UN Committee pushes for land reform in Chile


After reviewing the state of racial discrimination in the country, UN urges Chile to take faster action regarding indigenous issues including land repatriation.

Just a month after U.N. official Ben Emmerson warned of an ever worsening relationship between Chile’s indigenous populations and the national and local authorities, the international body released another report calling on the country to change its ways.

The Mapuche land movement found support in the latest report from the U.N. Committee on the Elimination of Racial Discrimination. Photo by Carol Crisosto Cadiz / flickr

The Committee on the Elimination of Racial Discrimination (CERD) reviewed Chile this past month during its 83rd session as part of the routine cycle of country reports. The group of experts looked at the treatment of ethnic minorities such as the Afro-Chilean population and the Roma community, as well as its indigenous peoples. 

After hearing from a wide array of NGOs and studying documents submitted by the government, the committee published a set of observations and recommendations for Chile.

Although the final report recognized progress on the issue of racial discrimination in the country via various new or improved laws such as the anti-discrimination law, the criminalization of migrant trafficking and the creation of the National Institute for Human Rights (INDH), it focused far more heavily on ongoing concerns and pressing issues that Chile must deal with.

Among the 12 recommendations laid out in the report were calls to improve the capabilities of the INDH, to streamline the census and other national statistics with an eye to minority self-identification, to revise the legal definitions of discrimination and the penalties for it and to increase the presence of indigenous languages in schools.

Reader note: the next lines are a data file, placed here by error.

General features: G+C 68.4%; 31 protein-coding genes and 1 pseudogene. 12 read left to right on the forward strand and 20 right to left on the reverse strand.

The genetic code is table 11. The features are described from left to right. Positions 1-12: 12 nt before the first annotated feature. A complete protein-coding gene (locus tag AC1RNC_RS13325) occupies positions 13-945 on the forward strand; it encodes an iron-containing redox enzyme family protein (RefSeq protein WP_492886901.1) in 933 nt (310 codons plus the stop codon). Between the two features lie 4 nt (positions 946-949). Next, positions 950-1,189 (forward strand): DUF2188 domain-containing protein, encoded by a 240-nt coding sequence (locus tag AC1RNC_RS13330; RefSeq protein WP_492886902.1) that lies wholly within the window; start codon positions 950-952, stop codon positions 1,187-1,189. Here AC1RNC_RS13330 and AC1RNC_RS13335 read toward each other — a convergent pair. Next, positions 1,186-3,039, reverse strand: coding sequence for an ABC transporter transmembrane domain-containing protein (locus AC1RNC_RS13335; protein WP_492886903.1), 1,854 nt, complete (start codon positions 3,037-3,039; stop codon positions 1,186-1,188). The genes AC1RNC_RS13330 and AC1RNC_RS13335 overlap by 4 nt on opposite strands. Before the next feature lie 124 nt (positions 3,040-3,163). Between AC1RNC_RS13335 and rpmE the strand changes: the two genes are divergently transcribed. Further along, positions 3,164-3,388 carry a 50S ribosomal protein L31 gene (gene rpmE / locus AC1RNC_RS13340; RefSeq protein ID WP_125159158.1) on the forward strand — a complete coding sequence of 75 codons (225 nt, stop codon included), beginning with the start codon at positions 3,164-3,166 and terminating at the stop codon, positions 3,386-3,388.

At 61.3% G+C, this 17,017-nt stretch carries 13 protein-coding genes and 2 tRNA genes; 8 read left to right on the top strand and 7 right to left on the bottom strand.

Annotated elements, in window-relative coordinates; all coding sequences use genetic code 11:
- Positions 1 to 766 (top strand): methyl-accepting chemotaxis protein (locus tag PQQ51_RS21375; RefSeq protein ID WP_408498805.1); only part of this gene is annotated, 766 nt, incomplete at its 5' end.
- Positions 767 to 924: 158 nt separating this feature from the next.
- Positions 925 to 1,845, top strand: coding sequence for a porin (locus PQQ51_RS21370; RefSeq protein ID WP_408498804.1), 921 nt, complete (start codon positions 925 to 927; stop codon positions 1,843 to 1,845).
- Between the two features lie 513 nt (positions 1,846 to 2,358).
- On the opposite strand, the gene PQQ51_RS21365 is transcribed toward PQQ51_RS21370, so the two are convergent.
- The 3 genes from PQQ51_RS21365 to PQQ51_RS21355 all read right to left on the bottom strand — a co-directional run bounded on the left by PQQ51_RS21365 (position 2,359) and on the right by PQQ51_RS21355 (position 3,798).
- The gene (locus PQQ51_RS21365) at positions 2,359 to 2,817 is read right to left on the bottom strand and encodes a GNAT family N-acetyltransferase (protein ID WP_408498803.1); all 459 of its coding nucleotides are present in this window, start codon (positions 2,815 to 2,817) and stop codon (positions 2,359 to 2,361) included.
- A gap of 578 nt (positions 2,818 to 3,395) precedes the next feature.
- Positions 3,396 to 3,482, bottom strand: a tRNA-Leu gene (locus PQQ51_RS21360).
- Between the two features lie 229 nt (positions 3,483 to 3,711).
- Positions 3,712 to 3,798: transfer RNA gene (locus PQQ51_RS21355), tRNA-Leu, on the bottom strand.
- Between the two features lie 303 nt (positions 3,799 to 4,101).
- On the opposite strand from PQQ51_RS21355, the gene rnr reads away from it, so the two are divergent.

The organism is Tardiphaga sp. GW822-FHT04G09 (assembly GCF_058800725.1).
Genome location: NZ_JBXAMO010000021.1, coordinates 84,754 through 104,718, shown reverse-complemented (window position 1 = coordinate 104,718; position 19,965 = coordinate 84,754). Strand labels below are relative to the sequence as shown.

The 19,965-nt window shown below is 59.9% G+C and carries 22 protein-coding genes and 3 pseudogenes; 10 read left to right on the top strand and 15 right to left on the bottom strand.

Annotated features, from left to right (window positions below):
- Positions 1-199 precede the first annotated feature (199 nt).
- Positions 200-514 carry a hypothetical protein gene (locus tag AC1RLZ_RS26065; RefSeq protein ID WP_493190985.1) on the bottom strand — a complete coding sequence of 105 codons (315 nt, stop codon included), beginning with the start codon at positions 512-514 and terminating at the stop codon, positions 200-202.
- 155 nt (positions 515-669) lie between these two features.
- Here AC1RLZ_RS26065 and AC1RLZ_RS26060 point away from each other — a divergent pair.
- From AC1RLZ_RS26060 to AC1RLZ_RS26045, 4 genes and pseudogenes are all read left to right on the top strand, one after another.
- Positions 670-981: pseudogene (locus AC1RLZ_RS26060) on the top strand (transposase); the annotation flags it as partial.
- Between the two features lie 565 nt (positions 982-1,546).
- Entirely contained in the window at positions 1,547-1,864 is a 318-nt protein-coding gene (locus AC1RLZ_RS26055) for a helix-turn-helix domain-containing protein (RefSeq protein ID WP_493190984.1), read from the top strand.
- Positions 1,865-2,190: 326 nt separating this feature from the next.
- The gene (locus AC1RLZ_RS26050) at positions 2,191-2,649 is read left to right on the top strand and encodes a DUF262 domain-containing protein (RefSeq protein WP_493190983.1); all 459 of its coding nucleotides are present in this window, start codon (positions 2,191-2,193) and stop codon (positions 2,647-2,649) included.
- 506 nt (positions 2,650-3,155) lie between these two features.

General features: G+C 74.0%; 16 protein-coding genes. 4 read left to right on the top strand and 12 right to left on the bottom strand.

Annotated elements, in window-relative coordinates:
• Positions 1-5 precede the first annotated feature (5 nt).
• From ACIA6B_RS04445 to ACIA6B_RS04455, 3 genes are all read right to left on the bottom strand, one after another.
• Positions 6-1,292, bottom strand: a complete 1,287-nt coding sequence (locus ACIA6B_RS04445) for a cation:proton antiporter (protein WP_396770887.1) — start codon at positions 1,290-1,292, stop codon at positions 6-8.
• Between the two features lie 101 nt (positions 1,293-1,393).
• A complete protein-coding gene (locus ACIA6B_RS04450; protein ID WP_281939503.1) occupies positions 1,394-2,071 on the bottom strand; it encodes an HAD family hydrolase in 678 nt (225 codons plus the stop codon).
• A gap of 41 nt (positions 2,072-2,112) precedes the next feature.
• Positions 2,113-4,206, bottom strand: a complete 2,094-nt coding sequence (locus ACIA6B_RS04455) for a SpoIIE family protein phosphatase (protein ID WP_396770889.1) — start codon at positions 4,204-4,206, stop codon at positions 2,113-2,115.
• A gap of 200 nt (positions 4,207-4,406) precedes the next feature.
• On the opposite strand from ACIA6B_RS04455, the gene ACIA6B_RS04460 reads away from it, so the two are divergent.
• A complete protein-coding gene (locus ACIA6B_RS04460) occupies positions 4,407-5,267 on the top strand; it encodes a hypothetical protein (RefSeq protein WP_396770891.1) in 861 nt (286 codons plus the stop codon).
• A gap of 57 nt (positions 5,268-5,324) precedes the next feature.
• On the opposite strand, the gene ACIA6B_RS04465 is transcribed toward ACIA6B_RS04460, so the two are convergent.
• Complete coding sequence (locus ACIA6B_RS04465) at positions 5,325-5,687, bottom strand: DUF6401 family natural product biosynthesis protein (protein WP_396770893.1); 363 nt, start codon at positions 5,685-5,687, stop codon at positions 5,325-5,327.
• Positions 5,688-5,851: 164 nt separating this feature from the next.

The CERD also took a stand when it comes to ancestral lands and the controversial use of the anti-terrorism law against the indigenous Mapuche people. This issue is a central part of the continued hostilities in the Araucanía Region marked by arson and violent clashes between police and indigenous protesters. 

“The Committee is concerned that the National Indigenous Commission’s (CONADI) mechanism of public competition for the return of lands prevents many members of indigenous peoples access to their ancestral lands,” the report said.

“In addition, the Committee notes with concern that representatives for the indigenous peoples regret that land handed over in exchange for ancestral lands, even in nearby areas, have often proved unprofitable and difficult to take advantage of and that they do not come within a comprehensive strategy of restoration of rights,” it added.

Its recommendations were similar to Emmerson’s. They call on Chile to speed up the repatriation process and to genuinely honor the agreements made between the indigenous community and the national government.

The criticisms of the anti-terrorism legislation also mirrored the earlier critique, raising concerns over the disproportionate use of the law against Mapuche individuals in cases involving “acts that occurred in the context of claims for their rights, including over their ancestral lands,” and “the improper and excessive use of force against members of Mapuche communities, including children, women and elderly.” It also brought up the issue of impunity for local authorities involved in the violent clashes between police and protesters.

Chile was once again called on to stop using the anti-terrorism law against Mapuche land-protestors and to reevaluate the law and its overall application. The CERD also recommended that the government investigate cases of abuse of the law brought by indigenous groups, particularly the Mapuche and the Rapa Nui of Easter Island. 

When this recommendation was made in July by Emmerson, Chile’s Interior Minister Andrés Chadwick was quick to defend the country’s anti-terrorism legislation and its use in the southern regions against the Mapuche. He reiterated that it was approved by Congress and that the country faces a very real terrorist problem.

Source: The Santiago Times

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